Michigan Tech Entrepreneurial Support Corporation Will Help Inventors Commercialize Technologies
October 11, 2010—
Michigan Technological University has established the Michigan Tech Entrepreneurial Support Corporation (MTESC). A nonprofit corporation, MTESC’s goal—like other successful university centers around the country—is to help move early-stage discoveries from university labs to successful commercial enterprises.
Numerous researchers at Michigan Tech make discoveries and develop inventions that could become marketable products. A key is to get them developed to a proof of concept stage where they can form start-up companies and attract investment capital.
But what happens between the lab and the start-up? Inventors of a new product or process have to negotiate a barren stretch when they lack the funding and the administrative infrastructure to turn a clever idea into a start-up business. There are few road signs along that pathway and even less financial support.
“It’s worse than the so-called ‘valley of death’ between the formation of a start-up and commercial success, defined as profitability,” said David D. Reed, vice president for research at Michigan Tech.
A new gift from a private donor will fund the MTESC’s operating expenses and small, competitive grants.
Michigan Tech is the perfect place to nurture a successful entrepreneurial culture. With more than $58 million in sponsored research activity, in addition to the innovations coming from the undergraduate Enterprise programs, the University now ranks number one in the State of Michigan for invention disclosures per $10 million of research.
At a recent Entrepreneurship and Technology Forum held to identify the steps Michigan Tech needs to take to foster entrepreneurial technology transfer, alumnus and successful entrepreneur Dave House told an enthusiastic crowd that universities are reclaiming their status as incubators of innovation. A 1965 alumnus in electrical engineering and national chair of a $200 million capital campaign just announced at Michigan Tech, House and seven other entrepreneur-panelists outlined how the University’s innovators can make the Copper Country, if not the next Silicon Valley, at least a thriving nursery for technology transfer.
Would-be entrepreneurs need all the help they can get from people outside their own field of expertise, Alan West, president and CEO of Carmell Therapeutics Corporation, told the symposium. West was the founding CEO of the Michigan Tech SmartZone and still serves on its Board of directors.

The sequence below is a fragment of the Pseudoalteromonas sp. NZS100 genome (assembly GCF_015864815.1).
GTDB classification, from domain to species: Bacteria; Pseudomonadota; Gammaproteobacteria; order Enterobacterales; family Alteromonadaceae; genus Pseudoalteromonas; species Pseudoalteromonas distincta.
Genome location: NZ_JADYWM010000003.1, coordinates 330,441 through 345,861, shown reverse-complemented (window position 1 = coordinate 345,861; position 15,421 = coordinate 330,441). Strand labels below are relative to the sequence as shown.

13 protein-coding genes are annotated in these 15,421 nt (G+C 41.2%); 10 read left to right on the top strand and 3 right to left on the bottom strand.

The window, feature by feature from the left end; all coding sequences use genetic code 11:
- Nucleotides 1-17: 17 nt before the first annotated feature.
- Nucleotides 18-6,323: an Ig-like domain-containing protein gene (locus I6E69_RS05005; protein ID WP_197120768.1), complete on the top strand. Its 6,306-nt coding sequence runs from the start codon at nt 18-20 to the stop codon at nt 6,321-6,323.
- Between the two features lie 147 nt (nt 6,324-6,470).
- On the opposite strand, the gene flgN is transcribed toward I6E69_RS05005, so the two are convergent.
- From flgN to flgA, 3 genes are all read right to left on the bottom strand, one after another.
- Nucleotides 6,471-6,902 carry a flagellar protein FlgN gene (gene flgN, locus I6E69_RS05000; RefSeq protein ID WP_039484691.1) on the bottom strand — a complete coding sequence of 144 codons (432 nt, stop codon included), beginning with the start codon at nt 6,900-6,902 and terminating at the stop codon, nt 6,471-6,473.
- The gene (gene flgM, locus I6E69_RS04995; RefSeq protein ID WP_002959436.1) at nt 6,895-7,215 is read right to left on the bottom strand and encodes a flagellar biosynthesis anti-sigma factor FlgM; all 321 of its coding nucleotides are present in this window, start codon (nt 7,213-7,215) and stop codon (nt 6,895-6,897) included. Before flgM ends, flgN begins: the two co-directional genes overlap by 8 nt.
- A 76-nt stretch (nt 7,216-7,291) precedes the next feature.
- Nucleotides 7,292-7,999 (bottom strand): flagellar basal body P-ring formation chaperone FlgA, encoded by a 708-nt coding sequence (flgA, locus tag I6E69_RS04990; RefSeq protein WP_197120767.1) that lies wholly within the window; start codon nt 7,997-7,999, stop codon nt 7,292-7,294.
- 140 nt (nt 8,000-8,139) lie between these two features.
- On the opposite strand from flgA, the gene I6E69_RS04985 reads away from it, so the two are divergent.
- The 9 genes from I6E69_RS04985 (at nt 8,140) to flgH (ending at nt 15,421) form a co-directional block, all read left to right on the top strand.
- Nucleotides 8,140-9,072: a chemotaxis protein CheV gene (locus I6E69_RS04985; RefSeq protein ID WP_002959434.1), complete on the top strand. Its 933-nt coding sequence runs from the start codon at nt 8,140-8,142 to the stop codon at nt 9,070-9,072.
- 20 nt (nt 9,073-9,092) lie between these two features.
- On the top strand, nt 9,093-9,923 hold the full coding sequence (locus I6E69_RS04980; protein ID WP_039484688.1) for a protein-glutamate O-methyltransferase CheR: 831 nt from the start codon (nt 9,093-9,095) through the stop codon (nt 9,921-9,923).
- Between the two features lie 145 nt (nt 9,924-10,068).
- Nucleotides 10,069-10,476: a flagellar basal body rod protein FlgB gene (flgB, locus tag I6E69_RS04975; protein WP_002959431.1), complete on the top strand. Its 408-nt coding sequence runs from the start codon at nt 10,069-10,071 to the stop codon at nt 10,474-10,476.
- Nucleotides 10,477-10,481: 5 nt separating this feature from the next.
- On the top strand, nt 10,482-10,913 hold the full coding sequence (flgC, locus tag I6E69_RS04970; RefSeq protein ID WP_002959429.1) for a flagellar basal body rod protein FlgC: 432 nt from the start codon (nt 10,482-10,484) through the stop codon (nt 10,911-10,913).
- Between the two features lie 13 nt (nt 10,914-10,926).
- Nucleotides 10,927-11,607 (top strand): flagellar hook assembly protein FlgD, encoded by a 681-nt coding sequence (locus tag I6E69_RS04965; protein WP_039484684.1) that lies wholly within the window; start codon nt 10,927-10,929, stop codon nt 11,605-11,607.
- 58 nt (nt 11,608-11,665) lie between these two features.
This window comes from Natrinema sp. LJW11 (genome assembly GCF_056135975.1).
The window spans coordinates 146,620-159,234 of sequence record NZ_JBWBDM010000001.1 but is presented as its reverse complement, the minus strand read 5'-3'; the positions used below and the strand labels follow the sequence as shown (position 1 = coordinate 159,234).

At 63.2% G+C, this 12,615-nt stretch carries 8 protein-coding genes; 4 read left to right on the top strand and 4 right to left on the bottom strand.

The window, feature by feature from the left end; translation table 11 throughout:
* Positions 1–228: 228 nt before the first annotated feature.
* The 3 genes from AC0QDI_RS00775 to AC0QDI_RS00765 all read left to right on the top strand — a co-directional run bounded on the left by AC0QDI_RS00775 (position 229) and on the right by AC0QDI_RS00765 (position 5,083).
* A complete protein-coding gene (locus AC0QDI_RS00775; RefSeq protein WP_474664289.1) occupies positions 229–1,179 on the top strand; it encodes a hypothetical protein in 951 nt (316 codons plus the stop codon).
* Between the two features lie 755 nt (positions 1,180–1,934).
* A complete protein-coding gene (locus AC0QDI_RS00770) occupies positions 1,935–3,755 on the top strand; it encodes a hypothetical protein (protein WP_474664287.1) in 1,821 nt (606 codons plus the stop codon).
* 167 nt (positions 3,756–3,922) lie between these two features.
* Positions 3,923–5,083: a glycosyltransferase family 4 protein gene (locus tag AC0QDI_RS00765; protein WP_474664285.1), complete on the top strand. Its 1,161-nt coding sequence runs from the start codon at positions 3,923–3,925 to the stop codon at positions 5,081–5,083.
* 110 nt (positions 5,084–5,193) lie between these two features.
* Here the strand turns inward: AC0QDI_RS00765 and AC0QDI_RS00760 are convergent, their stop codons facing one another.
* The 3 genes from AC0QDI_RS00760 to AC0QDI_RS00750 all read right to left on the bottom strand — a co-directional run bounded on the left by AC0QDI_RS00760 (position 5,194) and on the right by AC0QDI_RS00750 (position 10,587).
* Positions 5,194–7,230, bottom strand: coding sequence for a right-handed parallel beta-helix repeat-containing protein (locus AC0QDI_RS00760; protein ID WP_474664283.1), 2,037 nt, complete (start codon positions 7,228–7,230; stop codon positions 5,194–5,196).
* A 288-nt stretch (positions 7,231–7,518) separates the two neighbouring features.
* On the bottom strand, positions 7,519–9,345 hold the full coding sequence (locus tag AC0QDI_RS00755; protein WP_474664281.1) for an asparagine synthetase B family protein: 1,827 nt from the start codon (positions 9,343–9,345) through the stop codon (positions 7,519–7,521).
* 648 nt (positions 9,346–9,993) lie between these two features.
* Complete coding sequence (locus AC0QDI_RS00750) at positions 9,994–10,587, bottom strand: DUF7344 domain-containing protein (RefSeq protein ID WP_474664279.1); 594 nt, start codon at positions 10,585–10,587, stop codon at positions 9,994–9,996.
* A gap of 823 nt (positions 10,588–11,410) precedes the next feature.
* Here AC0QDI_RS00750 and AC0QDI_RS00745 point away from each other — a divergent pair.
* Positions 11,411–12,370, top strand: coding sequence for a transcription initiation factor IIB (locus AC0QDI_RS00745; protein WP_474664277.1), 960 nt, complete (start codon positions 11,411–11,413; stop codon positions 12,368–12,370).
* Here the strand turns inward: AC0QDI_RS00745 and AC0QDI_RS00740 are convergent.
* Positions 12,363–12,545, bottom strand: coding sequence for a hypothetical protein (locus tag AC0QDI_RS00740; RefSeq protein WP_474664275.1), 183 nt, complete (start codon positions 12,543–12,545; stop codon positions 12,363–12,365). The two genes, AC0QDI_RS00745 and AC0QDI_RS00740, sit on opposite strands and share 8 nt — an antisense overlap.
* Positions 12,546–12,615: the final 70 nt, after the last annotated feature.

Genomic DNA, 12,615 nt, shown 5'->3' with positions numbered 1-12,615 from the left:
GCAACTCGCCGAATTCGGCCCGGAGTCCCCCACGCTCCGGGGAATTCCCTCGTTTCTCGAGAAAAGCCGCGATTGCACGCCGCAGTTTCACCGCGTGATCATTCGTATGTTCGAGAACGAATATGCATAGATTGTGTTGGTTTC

One mistake that entrepreneurs commonly make is underestimating the effort it will take to succeed, added Shankar Mukherjee, a 1986 Tech alumnus and president and CEO of Dhaani Systems Inc. of Cupertino, California.
See http://www.admin.mtu.edu/urel/ttoday/previous.php?issue=20101004&id=11121&nav=1#3 for a full report on the Entrepreneurship and Technology Symposium.
The MTESC will be a complement to—not a replacement for—current economic development activities in the community, such as those funded by the Michigan University Commercialization Initiative (MUCI) and the Michigan Tech SmartZone, Reed noted. “There is huge gap in the commercialization pathway that is not being addressed by federal or state programs,” he explained. “MTESC is designed to help bridge this gap.”
MTESC’s goal is to nurture the formation of at least five start-ups a year.
The non-profit plans to establish a for-profit subsidiary to enable the University to apply for federal Small Business Innovative Research (SBIR) grants. Only private corporations can receive SBIR grants.
MTESC will operate as a “proof-of-concept center,” Reed said. It will support commercialization of faculty, staff and student discoveries and inventions the way successful proof-of-concept centers at other universities do—the Deshpande Center at MIT, for example, and the Von Liebig Center at the University of California-San Diego.
Michigan Technological University (www.mtu.edu) is a leading public research university developing new technologies and preparing students to create the future for a prosperous and sustainable world. Michigan Tech offers more than 120 undergraduate and graduate degree programs in engineering; forest resources; computing; technology; business; economics; natural, physical and environmental sciences; arts; humanities; and social sciences.